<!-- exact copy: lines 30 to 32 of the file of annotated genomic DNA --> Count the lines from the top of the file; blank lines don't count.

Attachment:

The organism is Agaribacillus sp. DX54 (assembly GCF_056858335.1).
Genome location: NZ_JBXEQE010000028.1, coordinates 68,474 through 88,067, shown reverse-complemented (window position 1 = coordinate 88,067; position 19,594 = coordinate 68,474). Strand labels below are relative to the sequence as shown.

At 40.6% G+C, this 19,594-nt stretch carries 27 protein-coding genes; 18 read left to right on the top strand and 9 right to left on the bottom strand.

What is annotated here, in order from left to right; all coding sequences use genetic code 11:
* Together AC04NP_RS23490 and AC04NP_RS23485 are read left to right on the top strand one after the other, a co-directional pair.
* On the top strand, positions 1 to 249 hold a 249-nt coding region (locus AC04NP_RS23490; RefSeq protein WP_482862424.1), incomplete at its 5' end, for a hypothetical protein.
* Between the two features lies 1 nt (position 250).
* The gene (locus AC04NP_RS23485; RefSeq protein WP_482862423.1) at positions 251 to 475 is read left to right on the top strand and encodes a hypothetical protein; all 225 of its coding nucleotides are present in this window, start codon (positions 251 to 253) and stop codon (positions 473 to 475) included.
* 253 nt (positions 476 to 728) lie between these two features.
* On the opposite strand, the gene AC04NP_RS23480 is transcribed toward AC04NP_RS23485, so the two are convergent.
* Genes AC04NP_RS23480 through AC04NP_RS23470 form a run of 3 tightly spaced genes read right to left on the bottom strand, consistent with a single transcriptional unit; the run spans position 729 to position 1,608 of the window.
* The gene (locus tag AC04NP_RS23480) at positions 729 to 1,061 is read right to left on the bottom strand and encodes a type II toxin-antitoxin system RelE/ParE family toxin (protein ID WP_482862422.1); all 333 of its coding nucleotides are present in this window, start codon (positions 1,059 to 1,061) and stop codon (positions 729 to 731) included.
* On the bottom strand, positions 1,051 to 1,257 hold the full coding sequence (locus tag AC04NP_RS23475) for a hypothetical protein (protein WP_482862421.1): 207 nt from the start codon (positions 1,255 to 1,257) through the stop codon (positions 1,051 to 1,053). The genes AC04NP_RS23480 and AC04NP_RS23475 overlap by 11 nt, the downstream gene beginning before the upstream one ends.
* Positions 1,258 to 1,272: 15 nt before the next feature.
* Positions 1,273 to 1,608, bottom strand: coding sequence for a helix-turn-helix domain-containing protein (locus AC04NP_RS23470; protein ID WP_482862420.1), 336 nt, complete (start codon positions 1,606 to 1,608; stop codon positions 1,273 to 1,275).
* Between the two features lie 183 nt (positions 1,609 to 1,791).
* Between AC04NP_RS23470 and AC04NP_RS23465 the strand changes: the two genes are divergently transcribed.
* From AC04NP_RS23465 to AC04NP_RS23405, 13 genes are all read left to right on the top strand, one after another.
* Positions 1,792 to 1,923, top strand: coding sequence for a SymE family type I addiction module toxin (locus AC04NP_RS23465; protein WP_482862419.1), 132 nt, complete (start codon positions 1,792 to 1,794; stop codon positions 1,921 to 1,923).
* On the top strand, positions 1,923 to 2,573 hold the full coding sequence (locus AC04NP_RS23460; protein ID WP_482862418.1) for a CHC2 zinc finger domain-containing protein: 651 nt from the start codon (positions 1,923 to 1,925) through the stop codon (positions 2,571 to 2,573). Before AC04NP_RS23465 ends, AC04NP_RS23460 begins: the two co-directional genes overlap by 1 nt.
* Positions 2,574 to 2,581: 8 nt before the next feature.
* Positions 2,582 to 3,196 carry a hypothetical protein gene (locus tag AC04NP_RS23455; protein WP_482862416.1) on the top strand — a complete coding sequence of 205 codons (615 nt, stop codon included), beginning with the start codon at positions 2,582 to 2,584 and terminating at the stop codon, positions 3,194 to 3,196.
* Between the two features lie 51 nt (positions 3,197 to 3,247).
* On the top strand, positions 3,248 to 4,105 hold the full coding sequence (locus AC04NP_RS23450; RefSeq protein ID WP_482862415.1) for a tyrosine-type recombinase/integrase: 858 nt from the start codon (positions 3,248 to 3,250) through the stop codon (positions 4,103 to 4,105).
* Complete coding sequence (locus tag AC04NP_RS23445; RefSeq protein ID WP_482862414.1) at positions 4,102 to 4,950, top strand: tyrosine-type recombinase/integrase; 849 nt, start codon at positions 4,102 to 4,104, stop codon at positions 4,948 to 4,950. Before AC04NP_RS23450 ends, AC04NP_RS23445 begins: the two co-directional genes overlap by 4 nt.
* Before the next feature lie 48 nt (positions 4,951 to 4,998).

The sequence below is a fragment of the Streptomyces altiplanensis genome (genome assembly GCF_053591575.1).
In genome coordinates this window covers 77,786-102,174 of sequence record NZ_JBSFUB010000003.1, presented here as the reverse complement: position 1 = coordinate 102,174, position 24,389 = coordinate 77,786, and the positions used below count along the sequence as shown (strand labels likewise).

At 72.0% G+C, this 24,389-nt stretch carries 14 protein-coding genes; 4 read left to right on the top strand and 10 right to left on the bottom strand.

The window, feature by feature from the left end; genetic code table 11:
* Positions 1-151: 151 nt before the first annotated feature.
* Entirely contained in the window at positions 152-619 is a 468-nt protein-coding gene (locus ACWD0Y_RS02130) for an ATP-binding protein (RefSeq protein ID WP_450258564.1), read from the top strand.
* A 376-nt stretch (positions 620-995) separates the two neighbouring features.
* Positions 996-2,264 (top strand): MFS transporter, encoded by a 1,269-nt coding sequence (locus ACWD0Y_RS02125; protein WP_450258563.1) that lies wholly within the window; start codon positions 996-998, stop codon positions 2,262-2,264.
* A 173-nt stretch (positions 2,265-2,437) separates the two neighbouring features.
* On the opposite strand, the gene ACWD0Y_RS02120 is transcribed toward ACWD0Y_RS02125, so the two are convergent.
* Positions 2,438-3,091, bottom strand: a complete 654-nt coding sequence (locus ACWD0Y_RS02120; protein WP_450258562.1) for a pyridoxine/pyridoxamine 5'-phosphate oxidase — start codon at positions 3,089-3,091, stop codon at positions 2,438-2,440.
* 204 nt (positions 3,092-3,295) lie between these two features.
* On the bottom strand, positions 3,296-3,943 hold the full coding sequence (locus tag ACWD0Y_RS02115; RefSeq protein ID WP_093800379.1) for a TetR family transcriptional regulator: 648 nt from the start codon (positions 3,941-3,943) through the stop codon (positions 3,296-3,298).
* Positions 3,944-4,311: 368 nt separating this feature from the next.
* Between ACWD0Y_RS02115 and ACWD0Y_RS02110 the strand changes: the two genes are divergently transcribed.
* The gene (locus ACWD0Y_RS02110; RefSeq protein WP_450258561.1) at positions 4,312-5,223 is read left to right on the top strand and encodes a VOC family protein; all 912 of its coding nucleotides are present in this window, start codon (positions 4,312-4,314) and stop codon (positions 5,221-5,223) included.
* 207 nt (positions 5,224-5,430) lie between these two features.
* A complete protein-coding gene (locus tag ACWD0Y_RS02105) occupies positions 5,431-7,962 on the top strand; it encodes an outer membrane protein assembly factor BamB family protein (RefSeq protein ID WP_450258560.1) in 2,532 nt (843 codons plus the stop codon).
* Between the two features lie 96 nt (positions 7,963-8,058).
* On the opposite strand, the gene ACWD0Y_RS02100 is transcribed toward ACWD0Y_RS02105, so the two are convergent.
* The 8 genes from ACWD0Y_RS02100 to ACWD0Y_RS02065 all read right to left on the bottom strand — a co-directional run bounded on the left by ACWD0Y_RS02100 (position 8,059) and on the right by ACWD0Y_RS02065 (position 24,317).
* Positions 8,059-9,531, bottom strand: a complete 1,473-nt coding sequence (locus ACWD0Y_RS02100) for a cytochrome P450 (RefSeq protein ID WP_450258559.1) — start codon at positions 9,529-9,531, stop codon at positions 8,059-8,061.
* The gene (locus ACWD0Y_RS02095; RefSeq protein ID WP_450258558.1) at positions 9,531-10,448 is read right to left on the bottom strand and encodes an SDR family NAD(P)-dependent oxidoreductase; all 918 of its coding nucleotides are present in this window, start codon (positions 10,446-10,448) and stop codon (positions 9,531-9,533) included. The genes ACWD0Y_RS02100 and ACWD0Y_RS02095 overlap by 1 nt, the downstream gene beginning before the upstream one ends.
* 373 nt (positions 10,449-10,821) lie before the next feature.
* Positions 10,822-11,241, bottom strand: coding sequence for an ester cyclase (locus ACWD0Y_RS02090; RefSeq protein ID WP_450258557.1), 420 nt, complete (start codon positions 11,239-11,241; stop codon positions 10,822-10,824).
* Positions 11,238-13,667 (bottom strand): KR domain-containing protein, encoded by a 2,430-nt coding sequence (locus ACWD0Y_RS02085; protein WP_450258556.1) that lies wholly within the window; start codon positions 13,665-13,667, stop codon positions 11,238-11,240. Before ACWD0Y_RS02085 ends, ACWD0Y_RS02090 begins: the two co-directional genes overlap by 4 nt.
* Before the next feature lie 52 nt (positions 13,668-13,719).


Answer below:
The window, feature by feature from the left end; genetic code table 11:
* Positions 1-151: 151 nt before the first annotated feature.
* Entirely contained in the window at positions 152-619 is a 468-nt protein-coding gene (locus ACWD0Y_RS02130) for an ATP-binding protein (RefSeq protein ID WP_450258564.1), read from the top strand.